Washington Monthly, Jonathan Alter

May 2000

home-and-awayI WAS A PEE-WEE BLEACHER burn — 11 years old during the summer of 1969 when the Chicago Cubs broke my heart by blowing the pennant to the New York Mets. I grew up seven short blocks from Wrigley Field and on dozens of days each summer my mother would heed my pleas to pack me a brown bag lunch and send me off with my mitt and my friend Billy by ourselves to the ballpark. We’d arrive at about 10:00 a.m., early enough to find front-row bleacher seats for barring practice and the game, then spend the afternoon happily corrupted by the profane and profoundly unemployed beer-swilling fans who later entered baseball lore. “Over the years,” Scott Simon writes, “I have heard about as many people claim to have sat in those six rows of bleacher seats right along Waveland Avenue as claimed to have voted for John F. Kennedy.”

I was there, Scott, I swear, and you actually get some of the details wrong. There were more than six rows of “bleacher bums” (later the title of a play by Joe Mantagna) and admission was $1, not $1.75. You’re thinking of the cost of grandstand seats (See, I’m an expert on this). That extra 75 cents I saved sitting in the bleachers was enough for a cracker jack and a “frosty malt” ice cream. The bleachers also offered a better view of Ernie Banks, Billy Williams, Ferguson Jenkins and my other gods on earth. It took this book to remind me that Ernie once ran for Chicago City Council. Naturally, he lost.

It should be clear by now that although I’m only barely acquainted with the author I have no critical distance from this book. The Cubs’ only competition for my affections as a child was one Abraham Lincoln. Scott Simon’s step-father, Ralph Newman, a vivid character in this affecting tale of fathers, sons, and sports, was the owner of the legendary Abraham Lincoln bookshop, where my parents began taking me long before I could read. (Newman later was convicted for back dating some of Richard Nixon’s papers.) To make matters even more personal, my father informed me recently that the Chicago apartment vacated in the first chapter by the Simon family in 1957 (when Scott was four and I was born) was one flight up from where we lived. Chicago is a very small town.

I hope it is big enough, literally and metaphorically, to give this fine book the audience it deserves. It is about much more than the Cubs, White Sox, Bears, and Bulls. (The Black Hawks are deleted altogether). Chicago has always rivaled the American south in its production of writers, from Theodore Dreiser and Saul Bellow to Nelson Algren and Mike Royko. Simon, whose storytelling skills are well-known to listeners of National Public Radio’s “Weekend Edition,” holds his own in this league, at least most of the time. He has near-perfect pitch for the way sports and politics shaped the city from the 1960s to the 1980s; one chapter is entitled: “The Death of the Machine and the Birth of Da Bears.” In between, Simon manages to reinvigorate a full roster of unforgettable characters–from Bill Veeck to Dick Butkus to Dennis Rodman, with cameos by Jesse Jackson and Jane Byrne. The portrait of Chicago’s first black mayor, Harold Washington, is particularly deft.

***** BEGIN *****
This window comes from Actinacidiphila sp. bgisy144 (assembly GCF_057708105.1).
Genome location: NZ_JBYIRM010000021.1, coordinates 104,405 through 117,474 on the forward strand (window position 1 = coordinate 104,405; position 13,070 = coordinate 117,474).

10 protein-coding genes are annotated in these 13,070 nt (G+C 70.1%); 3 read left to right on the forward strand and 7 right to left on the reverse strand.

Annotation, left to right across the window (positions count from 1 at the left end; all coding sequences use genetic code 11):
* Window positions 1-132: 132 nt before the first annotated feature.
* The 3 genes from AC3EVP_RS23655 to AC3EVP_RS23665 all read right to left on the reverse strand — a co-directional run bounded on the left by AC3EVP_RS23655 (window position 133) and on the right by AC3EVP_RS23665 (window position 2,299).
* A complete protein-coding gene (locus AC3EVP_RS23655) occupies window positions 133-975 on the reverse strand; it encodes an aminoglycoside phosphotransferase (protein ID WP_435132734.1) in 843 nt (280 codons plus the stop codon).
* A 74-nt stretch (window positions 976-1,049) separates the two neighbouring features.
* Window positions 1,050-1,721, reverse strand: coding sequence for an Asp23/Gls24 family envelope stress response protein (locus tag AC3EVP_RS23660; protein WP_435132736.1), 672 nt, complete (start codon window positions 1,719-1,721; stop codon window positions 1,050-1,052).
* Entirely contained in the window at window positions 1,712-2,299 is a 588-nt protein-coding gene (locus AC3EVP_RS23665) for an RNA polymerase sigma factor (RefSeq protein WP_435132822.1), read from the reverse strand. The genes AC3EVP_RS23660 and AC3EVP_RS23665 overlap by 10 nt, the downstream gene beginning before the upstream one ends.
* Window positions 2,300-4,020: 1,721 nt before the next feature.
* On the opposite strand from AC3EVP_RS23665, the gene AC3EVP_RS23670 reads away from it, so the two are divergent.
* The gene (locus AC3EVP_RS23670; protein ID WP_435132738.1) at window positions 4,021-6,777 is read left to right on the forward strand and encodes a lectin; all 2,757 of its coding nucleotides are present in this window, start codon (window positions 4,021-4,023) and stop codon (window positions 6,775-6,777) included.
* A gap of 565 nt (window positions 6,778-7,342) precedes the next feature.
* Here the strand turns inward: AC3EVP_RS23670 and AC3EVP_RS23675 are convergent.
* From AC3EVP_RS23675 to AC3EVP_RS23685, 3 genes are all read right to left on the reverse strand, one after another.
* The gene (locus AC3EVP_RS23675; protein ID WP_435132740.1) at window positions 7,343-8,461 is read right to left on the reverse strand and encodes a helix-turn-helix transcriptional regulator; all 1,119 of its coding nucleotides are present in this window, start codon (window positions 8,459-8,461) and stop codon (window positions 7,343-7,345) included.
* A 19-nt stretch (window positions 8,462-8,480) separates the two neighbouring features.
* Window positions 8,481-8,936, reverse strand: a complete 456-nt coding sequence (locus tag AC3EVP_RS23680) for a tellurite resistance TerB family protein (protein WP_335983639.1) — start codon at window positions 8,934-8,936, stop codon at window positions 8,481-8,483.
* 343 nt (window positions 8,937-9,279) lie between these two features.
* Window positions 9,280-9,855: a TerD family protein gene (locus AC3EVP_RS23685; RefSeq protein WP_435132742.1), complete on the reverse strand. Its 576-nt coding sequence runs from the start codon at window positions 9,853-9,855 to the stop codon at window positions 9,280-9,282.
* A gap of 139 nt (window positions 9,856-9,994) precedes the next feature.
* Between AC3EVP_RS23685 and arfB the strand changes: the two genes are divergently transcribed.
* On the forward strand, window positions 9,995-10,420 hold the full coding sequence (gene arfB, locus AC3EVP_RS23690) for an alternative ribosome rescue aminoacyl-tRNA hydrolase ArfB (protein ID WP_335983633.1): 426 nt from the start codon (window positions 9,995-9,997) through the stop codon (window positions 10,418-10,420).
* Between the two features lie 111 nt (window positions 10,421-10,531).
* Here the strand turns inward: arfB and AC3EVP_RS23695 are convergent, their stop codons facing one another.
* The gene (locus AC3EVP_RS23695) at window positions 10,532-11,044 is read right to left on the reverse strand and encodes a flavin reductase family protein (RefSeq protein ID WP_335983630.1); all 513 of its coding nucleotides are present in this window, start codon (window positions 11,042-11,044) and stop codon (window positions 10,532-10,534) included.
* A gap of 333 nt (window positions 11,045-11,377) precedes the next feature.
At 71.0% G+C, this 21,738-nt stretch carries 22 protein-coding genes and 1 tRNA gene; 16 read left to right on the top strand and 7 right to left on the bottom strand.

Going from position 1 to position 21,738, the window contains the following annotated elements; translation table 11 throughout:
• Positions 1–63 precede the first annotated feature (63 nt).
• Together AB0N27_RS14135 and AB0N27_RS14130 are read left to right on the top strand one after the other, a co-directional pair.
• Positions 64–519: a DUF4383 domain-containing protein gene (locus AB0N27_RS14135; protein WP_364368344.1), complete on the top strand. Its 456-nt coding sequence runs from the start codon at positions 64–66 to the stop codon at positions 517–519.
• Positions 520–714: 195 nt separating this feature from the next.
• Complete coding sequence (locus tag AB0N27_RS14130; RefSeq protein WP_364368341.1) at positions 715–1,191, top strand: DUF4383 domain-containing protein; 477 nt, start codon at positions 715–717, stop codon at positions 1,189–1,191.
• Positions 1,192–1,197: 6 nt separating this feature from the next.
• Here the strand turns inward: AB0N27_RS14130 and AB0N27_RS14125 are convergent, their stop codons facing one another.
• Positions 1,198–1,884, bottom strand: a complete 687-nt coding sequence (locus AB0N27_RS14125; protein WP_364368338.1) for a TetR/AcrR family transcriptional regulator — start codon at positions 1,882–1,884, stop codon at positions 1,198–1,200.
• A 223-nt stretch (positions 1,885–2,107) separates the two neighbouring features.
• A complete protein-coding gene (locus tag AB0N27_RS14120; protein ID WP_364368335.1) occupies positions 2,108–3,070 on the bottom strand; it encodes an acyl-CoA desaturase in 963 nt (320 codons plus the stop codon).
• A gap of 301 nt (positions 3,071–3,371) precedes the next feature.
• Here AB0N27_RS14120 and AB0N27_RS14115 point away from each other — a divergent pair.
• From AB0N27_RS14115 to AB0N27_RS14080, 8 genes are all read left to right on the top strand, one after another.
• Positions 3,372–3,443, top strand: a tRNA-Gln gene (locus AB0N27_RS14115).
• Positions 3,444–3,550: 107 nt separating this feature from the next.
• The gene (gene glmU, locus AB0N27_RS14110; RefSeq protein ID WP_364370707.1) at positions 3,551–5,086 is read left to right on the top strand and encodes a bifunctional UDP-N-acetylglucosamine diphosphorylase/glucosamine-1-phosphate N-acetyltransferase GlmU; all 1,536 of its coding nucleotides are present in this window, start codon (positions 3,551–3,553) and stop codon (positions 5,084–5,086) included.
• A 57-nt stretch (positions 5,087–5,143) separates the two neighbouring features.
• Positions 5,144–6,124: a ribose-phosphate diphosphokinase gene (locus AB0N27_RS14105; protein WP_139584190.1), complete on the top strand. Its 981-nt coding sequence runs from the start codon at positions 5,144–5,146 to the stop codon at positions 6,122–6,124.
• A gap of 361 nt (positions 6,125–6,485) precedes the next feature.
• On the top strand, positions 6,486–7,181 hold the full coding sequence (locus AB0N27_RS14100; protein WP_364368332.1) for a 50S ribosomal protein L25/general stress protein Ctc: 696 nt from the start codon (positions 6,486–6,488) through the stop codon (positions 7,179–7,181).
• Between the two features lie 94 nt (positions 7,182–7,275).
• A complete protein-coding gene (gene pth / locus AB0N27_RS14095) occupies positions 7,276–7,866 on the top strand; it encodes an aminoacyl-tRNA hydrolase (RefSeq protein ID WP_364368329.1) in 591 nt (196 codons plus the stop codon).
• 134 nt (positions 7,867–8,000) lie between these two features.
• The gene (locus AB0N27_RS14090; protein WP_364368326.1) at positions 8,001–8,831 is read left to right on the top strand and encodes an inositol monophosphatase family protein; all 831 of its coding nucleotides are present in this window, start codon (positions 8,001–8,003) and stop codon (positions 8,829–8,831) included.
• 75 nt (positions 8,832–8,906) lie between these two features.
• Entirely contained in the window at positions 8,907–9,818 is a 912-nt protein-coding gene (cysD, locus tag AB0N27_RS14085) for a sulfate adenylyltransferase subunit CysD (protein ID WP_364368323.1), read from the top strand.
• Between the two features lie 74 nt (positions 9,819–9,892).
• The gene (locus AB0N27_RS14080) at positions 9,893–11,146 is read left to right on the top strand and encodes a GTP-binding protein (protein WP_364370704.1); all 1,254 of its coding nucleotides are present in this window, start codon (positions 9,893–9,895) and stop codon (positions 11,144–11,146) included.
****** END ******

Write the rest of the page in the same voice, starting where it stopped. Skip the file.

It helps that Simon’s “Uncle Jack” (the best friend of his father, a comedian who died young) was Jack Brickhouse, the longtime announcer for the Cubs, White Sox, and Bears. While much of the book is mined from clips, Simon knew many of my gods personally. Cleveland Indians fans will also appreciate his salute to Rocky Colavito and his well-honed contempt for Frank Lane, the asinine GM who traded Colavito and anyone else any good (Simon’s father was briefly the Indians’ field announcer). The difference between this and the hundreds of sports books that appear each year is that Simon actually knows how to write.

In the process, he rescues many great stories from the morgue. One of my favorites is how in the mid-1970s “Papa Bear” Halas, one of the founders of the NFL, wanted to move the Bears to the suburbs. Mayor Daley called him up and said, “I think that’s fine, George. You’re a businessman. Do what you have to do. By the way, our lawyers say you can’t take the name Chicago with you out there. We’d have to take you to court. That could take years. I wonder how many people will come out to see The Arlington Heights Bears? I wonder how excited the network people will be about broadcasting The Arlington Heights Bears? You’re a fine businessman, George. You make the call.” As other franchises fled, the Bears stayed in Chicago.

Where the plight of the sports fan remains. It is now 92 years since the Cubs won the World Series. The White Sox haven’t won the pennant since 1959. Being a Cubs fan, Simon writes, is like rooting for the Italian army or raving about your Edsel. In recent years, with the help of cable TV, Cub fans have spread everywhere and the suffering is almost a character-building cliche. But Simon captures the special toll it has taken on those of us who grew up there. This makes the Chicago triumphs he recounts, from the Super Bowl Bears of William “Refrigerator” Perry in 1986 to Michael Jordan’s Bulls dynasty of the 1990s, all the sweeter.

In the summer of 1969, a black cat ran in front of the visitors dugout at Shea Stadium, jinxing Leo Durocher’s Cubs for good. Thirty seasons later, I told my eight-year-old son, living in New Jersey, that I would understand if he rooted for the Mets or Yankees. His rebuke was fast and harsh. “Don’t be a fair-weather fan, dad,” he said. “Sammy wouldn’t like it.” This fall, when the Cubs win the World Series, I’ll give him this book.